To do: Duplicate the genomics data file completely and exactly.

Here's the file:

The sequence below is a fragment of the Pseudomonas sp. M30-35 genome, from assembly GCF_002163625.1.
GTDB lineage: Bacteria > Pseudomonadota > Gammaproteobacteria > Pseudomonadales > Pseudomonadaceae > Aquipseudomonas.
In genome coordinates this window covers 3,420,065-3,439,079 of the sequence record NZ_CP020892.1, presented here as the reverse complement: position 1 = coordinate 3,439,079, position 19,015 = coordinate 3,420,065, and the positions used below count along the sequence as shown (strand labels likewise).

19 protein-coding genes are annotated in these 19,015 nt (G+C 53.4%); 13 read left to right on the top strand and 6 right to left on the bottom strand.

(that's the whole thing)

The sequence below is a fragment of the Pseudomonas sp. M30-35 genome, from assembly GCF_002163625.1.
GTDB lineage: Bacteria > Pseudomonadota > Gammaproteobacteria > Pseudomonadales > Pseudomonadaceae > Aquipseudomonas.
In genome coordinates this window covers 3,420,065-3,439,079 of the sequence record NZ_CP020892.1, presented here as the reverse complement: position 1 = coordinate 3,439,079, position 19,015 = coordinate 3,420,065, and the positions used below count along the sequence as shown (strand labels likewise).

19 protein-coding genes are annotated in these 19,015 nt (G+C 53.4%); 13 read left to right on the top strand and 6 right to left on the bottom strand.